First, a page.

Refreshingly enough, in an age when cutting taxes, during both good times and bad times, has become the norm, President Obama has gone against conventional wisdom for nearly three decades, despite the economic recession, and proposed raising taxes on the rich and lowering it for the poor in his first budget. Commentators like Paul Krugman and Robert Reich have hailed this and the proposed changes in health care (by reducing the wastefully high insurance premiums and medicare costs) and education (increasing federal financial aid and simplifying the myriad of aid programs) as laying the foundation for reducing inequality after three decades of widening disparities.
The CBO has estimated (full site here) that over the last three decades, the pre-tax incomes of the wealthiest households have risen far more than they have for other households, while the tax rates for top earners have fallen more than they have for others. As a result, the average post-tax income of the top 1 percent of households has jumped by roughly $1 million since 1979, adjusted for inflation, to $1.4 million. Pay for most families has risen only slightly faster than inflation. Lawrence Summers had likened this to each family in the bottom 80% of the income distribution effectively sending a $10,000 check, every year, to the top 1% of earners.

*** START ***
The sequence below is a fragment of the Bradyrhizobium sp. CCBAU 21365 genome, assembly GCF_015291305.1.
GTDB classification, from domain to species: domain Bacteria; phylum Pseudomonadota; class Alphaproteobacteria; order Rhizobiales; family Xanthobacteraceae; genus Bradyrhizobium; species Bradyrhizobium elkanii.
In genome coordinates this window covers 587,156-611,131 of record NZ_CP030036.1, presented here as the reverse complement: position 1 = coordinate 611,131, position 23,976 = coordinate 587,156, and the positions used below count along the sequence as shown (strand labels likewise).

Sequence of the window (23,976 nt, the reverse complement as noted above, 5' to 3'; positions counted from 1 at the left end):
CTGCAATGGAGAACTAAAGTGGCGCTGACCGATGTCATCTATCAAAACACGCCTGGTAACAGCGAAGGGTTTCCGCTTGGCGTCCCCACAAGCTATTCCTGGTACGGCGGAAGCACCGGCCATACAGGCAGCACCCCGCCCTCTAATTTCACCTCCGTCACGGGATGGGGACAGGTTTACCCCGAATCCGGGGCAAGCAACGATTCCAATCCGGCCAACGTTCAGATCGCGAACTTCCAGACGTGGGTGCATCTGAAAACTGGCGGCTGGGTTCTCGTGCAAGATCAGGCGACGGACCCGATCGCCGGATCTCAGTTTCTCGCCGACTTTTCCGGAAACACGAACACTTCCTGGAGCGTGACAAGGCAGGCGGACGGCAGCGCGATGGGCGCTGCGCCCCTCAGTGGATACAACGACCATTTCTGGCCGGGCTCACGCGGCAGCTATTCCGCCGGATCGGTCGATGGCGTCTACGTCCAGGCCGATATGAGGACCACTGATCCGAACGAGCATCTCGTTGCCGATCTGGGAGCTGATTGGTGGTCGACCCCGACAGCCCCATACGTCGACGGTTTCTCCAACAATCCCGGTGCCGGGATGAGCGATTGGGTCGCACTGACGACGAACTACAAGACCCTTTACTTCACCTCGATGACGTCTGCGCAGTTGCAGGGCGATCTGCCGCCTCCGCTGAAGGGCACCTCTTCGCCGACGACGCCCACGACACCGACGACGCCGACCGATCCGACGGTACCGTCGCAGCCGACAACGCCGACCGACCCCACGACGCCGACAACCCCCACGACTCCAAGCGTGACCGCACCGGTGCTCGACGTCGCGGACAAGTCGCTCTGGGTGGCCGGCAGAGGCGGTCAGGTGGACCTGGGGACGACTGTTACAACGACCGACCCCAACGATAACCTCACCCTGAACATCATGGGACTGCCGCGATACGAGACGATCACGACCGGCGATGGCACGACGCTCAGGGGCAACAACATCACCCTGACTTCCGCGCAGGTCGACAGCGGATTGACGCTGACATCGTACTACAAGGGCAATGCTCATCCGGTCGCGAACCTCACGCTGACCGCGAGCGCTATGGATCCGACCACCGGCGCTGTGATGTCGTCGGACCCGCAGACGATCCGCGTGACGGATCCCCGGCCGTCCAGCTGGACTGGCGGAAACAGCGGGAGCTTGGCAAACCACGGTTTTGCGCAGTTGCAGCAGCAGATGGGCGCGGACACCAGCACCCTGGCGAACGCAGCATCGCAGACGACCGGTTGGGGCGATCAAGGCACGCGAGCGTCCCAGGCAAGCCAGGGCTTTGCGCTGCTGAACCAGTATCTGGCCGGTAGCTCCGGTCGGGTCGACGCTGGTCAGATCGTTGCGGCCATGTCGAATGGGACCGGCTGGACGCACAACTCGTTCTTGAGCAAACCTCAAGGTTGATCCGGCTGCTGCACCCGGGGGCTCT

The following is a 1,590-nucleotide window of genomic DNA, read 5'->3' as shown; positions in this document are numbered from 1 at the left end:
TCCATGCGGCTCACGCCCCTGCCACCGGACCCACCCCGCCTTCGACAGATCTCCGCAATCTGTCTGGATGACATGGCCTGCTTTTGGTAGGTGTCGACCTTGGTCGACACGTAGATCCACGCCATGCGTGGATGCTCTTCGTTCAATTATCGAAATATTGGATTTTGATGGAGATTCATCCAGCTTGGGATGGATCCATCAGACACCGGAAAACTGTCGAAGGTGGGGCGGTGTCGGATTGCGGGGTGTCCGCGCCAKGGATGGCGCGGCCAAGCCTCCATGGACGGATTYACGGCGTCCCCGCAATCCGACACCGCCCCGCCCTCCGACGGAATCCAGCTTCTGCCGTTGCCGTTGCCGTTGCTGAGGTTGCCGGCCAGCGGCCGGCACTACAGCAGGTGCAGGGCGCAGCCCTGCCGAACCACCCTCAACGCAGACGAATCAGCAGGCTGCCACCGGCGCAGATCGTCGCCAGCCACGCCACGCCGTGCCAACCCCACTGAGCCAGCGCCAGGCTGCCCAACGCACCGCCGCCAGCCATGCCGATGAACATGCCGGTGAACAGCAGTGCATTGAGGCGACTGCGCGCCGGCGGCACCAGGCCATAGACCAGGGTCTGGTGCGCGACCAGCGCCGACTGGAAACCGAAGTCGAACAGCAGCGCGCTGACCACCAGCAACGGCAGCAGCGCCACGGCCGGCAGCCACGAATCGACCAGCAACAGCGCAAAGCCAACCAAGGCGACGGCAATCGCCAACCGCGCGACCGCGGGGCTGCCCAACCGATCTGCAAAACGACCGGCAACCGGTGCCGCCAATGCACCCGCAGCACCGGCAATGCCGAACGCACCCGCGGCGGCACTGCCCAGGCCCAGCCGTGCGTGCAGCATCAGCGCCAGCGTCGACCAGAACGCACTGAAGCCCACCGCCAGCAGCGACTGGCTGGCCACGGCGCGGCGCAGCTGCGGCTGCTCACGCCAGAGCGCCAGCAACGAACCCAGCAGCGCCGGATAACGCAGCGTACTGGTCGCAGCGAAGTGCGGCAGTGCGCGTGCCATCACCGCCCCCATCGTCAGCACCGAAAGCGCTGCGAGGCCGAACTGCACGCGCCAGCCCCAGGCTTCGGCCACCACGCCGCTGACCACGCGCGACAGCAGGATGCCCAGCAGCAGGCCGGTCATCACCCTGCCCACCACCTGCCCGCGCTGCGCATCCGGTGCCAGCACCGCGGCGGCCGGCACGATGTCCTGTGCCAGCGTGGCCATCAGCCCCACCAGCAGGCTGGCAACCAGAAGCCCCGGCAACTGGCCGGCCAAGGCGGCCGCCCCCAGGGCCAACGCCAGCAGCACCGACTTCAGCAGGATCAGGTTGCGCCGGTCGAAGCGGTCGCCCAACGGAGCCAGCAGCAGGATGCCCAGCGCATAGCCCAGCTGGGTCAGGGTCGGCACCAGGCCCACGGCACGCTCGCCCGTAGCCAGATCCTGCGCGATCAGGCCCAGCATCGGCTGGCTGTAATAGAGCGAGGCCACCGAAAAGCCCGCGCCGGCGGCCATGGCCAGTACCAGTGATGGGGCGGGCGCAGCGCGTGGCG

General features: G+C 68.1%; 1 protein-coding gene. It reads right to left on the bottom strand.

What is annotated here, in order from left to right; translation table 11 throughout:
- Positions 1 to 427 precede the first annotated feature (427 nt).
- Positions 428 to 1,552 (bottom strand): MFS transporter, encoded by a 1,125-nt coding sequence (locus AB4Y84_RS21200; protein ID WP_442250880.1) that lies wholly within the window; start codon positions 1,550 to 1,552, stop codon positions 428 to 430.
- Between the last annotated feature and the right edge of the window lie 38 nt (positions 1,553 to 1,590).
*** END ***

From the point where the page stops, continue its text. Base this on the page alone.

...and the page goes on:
The top two federal income tax brackets would rise to 36% and 39.6% from 33% and 35%, respectively. The budget proposes imposing the stadard income tax rate of 39.6% on those who work for hedge funds or private equity firms and were paying only a 15% capital gains tax rate on much of the money they take home. But all the tax proposals would start from 2011-12 only.
However, the tax measures and spending proposals have sent the budget deficit soaring to stratospheric levels, and is estimated to touch an unprecedented $1.6 trillion for 2009-10.
And as the figure below indicates, the propsects for future does not appear bright without substantial tax increases and spending cuts looming large.
The forecasts on GDP growth and unemployment made in the budget are much more optimistic than those of private agencies and stress test worst case scenarios. The last quarter forecasts on GDP contraction by a record 6.2% only adds to the woes.
More on the taxation proposals here.
Defense and international security, social security, and medicare and medicaid take up 62% of the US budget spending (or here).
See also this for more graphics.